(This column first appeared in the June 18, 1996 issue of PC Graphics Report)
As many of you may know, my wife and I, and our company at the time, host an annual summer party in New Hampshire in order to get people from diverse backgrounds together in an informal setting. Every year we strive to come up with a humorous, and occasionally though provoking invitation. This year was no different, except that over half of our invitations were sent via e-mail. (If you haven’t received one, don’t feel slighted—I had to leave my old contact database behind when I left Panacea/Spacetec—if you’re going to be in the Boston area the weekend of July 20th, drop me a note at email@example.com).
The attempt at humor in this year’s invitation was a supposed announcement of a new Stroke of Color product called “LiveChat!”:
If you’re into the Internet and a Technoid, here’s what LiveChat! is all about:
LiveChat! is the latest evolutionary step in Internet and networking technologies, offering a revolutionary new way for technoids and technophobes alike to communicate with one another. Best of all, while imminently portable, LiveChat! is also very economical (you’ll see how inexpensive it is when you join us), and it doesn’t even require costly hardware.
LiveChat! offers real-time “chat room” capabilities, with life-like avatars, and positional sound. Navigation is very natural, and full multimedia feedback is offered at all times. We believe when you experience LiveChat!, you’ll agree it takes the “Virtual” out of Virtual Reality! The only caveat is we haven’t found a good way to make it work under water, but we’re working on it.
If you’re woefully Internet illiterate and have no idea what was just said above, here’s LiveChat! explained for you:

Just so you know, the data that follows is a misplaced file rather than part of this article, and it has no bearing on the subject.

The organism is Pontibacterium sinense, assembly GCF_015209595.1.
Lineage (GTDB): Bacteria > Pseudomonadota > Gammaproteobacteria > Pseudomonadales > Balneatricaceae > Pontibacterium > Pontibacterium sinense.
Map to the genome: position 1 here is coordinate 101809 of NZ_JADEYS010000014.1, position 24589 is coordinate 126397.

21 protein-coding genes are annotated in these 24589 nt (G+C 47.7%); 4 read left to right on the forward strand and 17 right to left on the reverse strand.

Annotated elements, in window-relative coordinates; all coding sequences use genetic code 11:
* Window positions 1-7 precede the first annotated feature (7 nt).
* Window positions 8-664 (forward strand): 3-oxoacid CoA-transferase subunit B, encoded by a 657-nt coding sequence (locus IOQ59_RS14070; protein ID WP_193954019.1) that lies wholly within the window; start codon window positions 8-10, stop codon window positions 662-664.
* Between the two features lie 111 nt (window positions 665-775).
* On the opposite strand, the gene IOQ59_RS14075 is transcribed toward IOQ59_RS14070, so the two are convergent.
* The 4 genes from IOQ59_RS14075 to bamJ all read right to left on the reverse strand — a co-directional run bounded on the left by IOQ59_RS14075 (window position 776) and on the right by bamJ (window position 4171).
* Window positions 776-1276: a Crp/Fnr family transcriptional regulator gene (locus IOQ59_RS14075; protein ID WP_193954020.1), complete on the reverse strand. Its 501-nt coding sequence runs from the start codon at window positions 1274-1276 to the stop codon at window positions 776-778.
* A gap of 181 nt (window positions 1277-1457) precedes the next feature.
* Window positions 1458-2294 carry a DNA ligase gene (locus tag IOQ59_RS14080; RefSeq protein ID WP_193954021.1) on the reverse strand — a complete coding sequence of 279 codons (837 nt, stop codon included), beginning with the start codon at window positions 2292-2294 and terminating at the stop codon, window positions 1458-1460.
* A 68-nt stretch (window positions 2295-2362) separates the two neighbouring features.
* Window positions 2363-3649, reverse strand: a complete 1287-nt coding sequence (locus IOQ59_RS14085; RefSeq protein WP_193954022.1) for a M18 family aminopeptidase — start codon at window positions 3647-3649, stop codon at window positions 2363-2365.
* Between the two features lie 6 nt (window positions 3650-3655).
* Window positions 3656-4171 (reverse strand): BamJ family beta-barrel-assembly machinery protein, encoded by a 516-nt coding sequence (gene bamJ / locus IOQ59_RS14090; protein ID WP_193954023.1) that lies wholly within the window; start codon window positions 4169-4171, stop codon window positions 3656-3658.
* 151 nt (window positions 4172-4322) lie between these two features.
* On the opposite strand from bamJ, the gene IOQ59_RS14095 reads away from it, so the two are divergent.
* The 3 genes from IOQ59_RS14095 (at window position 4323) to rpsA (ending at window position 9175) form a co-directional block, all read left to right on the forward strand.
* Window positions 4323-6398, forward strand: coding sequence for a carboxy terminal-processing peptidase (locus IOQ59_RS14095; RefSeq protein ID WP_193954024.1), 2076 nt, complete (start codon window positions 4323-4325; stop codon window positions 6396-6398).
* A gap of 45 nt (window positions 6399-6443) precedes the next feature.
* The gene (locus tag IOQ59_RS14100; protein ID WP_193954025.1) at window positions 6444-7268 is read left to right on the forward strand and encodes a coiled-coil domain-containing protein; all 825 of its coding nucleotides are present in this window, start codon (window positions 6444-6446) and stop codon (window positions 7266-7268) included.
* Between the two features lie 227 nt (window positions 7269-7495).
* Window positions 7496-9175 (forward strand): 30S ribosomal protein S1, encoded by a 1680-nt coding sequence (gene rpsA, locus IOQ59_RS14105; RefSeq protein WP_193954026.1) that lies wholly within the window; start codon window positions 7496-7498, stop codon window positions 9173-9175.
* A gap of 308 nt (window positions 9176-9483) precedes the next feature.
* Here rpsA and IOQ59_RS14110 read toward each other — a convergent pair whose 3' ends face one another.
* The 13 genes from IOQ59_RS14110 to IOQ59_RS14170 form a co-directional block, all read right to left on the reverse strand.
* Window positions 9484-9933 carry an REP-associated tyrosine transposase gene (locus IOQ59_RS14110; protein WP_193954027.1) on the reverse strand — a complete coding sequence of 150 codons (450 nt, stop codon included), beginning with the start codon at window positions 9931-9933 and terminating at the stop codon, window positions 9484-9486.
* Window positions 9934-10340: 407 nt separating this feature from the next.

LiveChat! was designed to help bring our techie friends away from their keyboards, computers, and Internet communications, and get them back into the real world, communicating with other human beings, face-to-face. LiveChat! is just what it sounds like—chatting and talking with other people, live and in person. Just don’t tell the techies that—many of them will prefer to think they are checking out some new cool technology, and we wouldn’t want to disappoint them, at least not until we’ve gotten a few beers into them.
We figured anyone reading the last paragraph of the description would understand LiveChat! was a joke. However, that was not to be. I got several heated requests from people who wanted a prerelease of LiveChat! so they could check it out before the party. The unfortunate part of this was they were completely serious. One person got so belligerent about the whole matter, especially after I suggested they reread the above item again, I had to send out an extremely detailed clarification of LiveChat! to make sure everyonerealized it was not a product, just a joke.
Of course, the clarification of LiveChat! evoked dozens of responses from people who had to be sure to let me know they weren’t fooled and knew it was a joke all along, as well as several sheepish replies of “Oh! I get it…”
Now, what does this tell us?
First, if you’re trying to relay a message containing humor and innuendo to computer folks, don’t be subtle. This, of course, has the potential side effect of removing the humor and innuendo from the message, which seems rather tragic.
Second, computer folks, especially those involved in Internet technology, appear to suffer from occupational dyslexia—reading more into something than is actually there, and ignoring facts which seem inconsistent with their own computer induced realities.
Third, and most importantly, man does not live by technology alone. In other words, for all of you who, after reading the above description of LiveChat!, still don’t understand it to be a metaphor for old-fashioned human, face to face social discourse, I suggest you go and get a life, preferably one that involves exposure to the outdoors and a lack of computers, at least occasionally.
For my part, I’m getting a life by going on vacation. Back in a few weeks…